Governor Rick Perry signed into law today legislation that applies money from new school finance tax bills to future property tax reductions.
House Bill Two signed by Perry today in Waxahachie devotes new
money generated by those taxes to property tax cuts. It's part of a package of school funding tax bills approved by the Legislature in its recent 29-day special session. Also part of the package is a revamped business tax, an increased cigarette tax and a new way of taxing used car sales.
Perry praised the legislation as taxpayer protection that he
says "protects Texans' tax cuts for years to come."
Perry already signed into law the restructured business tax,
which closes corporate loopholes and changes the way businesses
calculate their taxes. He's is touring the state signing pieces of
the school finance package in the wake of the special session that
ended May 15th. Perry will visit Sherman on Thursday at 10am, appearing at Foxworth-Gailbraith on Taylor.
The state's under a Texas Supreme Court order to change its
public school funding system by June First.
Here's a detailed look at the reform bills:
-- SCHOOL REFORM: Replaces some school property taxes with
two-point-four (B) billion dollars in budget surplus money and
allots additional money for schools and teachers. The measure
includes a two-thousand-dollar pay raise for teachers, counselors,
librarians and school nurses; a required school start date the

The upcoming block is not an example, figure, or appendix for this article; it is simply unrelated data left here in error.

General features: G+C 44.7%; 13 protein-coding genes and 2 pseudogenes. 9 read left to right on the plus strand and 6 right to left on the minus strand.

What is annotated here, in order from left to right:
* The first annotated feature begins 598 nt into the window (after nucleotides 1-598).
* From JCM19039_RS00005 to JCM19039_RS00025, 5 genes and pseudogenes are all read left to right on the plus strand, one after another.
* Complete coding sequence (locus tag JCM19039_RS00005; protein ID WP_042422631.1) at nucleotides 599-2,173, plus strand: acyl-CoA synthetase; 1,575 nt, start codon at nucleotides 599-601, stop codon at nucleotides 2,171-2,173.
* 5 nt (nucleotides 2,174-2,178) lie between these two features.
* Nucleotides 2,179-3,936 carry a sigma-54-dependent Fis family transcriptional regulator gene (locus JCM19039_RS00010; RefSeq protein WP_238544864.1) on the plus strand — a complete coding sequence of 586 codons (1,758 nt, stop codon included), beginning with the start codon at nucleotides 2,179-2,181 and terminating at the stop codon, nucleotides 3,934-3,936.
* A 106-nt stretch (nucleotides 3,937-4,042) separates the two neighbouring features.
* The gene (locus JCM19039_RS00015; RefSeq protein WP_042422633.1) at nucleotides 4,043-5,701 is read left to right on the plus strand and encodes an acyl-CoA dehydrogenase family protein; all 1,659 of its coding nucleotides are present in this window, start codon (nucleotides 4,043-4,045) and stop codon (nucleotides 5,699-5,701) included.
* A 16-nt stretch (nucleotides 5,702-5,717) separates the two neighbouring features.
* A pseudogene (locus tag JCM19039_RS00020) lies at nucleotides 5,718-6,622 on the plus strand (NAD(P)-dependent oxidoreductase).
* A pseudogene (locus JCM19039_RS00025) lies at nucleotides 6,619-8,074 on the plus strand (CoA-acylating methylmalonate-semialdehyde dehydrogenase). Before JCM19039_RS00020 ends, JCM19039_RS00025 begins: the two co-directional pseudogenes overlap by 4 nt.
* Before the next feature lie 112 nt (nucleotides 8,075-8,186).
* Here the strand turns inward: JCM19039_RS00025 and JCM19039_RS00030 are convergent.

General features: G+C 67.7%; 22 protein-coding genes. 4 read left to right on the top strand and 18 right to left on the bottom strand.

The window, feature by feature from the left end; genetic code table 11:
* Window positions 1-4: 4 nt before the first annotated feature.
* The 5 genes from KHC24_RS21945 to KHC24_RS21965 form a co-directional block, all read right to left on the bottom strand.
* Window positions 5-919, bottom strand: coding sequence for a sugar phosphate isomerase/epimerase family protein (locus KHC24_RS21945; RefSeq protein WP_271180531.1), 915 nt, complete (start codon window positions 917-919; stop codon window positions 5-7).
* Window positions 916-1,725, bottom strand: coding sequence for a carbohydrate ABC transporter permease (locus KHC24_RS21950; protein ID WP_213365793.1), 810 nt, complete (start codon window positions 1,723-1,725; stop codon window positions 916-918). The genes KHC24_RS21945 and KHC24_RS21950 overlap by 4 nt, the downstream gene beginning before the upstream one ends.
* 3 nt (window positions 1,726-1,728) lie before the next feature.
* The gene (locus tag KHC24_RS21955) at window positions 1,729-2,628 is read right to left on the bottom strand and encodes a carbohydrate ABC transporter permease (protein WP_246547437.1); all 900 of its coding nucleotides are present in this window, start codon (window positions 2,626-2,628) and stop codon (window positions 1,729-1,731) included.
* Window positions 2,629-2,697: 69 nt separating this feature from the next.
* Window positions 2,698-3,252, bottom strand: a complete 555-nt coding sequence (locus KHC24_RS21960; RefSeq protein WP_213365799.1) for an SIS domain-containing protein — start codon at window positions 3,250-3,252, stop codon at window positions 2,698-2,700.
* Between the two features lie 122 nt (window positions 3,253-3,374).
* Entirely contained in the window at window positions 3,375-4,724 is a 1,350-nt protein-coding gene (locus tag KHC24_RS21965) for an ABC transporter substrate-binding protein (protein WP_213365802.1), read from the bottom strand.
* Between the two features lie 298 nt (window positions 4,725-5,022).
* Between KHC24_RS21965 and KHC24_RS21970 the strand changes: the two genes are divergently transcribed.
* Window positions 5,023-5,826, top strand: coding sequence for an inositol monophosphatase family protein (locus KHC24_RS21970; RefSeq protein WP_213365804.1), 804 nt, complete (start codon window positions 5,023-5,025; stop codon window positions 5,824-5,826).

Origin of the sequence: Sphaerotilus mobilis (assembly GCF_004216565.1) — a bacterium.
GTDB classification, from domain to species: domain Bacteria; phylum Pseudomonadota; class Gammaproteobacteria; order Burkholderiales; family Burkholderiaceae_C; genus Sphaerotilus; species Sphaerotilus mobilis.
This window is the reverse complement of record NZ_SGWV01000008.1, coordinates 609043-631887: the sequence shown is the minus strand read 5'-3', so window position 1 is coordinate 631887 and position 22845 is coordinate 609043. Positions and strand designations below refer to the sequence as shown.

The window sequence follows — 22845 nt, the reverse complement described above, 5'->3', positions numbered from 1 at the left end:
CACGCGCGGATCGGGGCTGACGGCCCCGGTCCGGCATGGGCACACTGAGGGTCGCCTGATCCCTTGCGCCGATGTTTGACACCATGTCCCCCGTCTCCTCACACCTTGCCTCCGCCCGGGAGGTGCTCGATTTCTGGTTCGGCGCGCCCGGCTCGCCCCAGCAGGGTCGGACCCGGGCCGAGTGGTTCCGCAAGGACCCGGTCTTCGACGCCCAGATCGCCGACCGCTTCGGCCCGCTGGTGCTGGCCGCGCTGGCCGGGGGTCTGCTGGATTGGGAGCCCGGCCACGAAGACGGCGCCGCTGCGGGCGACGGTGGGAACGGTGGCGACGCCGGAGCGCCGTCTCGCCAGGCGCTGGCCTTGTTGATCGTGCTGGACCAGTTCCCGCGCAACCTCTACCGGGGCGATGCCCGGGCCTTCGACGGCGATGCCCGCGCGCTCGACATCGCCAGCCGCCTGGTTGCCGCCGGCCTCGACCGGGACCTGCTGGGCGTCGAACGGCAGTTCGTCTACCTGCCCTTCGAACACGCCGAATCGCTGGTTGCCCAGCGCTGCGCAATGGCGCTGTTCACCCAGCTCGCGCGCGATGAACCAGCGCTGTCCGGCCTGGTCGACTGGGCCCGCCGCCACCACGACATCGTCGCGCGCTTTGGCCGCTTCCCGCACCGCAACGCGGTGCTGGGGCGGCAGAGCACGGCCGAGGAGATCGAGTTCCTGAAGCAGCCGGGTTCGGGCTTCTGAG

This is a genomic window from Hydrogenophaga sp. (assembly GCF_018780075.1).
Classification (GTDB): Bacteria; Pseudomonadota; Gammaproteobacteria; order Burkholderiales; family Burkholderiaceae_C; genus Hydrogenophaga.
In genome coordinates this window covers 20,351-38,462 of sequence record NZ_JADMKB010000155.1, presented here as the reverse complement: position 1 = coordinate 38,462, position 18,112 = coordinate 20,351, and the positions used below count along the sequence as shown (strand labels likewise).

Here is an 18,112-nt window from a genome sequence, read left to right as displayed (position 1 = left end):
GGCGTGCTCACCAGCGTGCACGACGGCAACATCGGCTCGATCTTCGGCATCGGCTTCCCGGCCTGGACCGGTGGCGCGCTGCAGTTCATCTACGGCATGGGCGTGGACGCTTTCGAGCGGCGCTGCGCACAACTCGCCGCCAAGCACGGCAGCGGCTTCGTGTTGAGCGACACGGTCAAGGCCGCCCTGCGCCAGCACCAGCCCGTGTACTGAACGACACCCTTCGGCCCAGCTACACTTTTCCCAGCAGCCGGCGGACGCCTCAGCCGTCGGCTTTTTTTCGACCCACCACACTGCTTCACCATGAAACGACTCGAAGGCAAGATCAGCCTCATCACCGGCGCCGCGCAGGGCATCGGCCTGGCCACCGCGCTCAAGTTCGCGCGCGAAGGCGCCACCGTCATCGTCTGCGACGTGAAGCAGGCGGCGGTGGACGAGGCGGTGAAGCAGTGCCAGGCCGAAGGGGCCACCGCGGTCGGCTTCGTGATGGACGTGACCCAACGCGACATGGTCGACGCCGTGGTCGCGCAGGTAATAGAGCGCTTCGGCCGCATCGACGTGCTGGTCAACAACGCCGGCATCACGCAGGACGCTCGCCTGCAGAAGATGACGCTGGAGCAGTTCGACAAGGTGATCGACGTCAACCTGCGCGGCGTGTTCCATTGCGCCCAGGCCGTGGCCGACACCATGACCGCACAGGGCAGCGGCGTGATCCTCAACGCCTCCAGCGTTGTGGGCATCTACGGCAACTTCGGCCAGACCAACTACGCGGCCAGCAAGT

fourth Monday in August beginning with the 2007-2008 school year; a
merit pay program giving school districts money to pay bonuses to
teachers for improving student academic performance; and a new high
school allotment that gives districts an extra 275 dollars for
every high school student.
-- PROPERTY TAX RELIEF: Dedicates all the revenue raised by the
other school finance tax bills to property tax relief.
-- BUSINESS TAX: Changes the state's business tax so that more
companies will have to pay it. The three-point-four (B)
billion-dollar tax expansion will be used to offset a reduction in
property taxes. The business tax would be levied on 1 percent of a
company's gross receipts, with deductions for either the cost of
goods or employee benefits such as salary and health care.
Retailers would pay at a rate of one-half of one percent.
-- USED VEHICLE TAX: Taxes the sale of used cars on a standard
value rather than trusting sellers to report the true sales price.
The measure is expected to generate an extra $70 million in the
next two years.
-- CIGARETTE TAX: Raises the 41-cent-per-pack cigarette tax by
one dollar per pack. The tax is expected to raise almost 700 (M)
million dollars in the first year.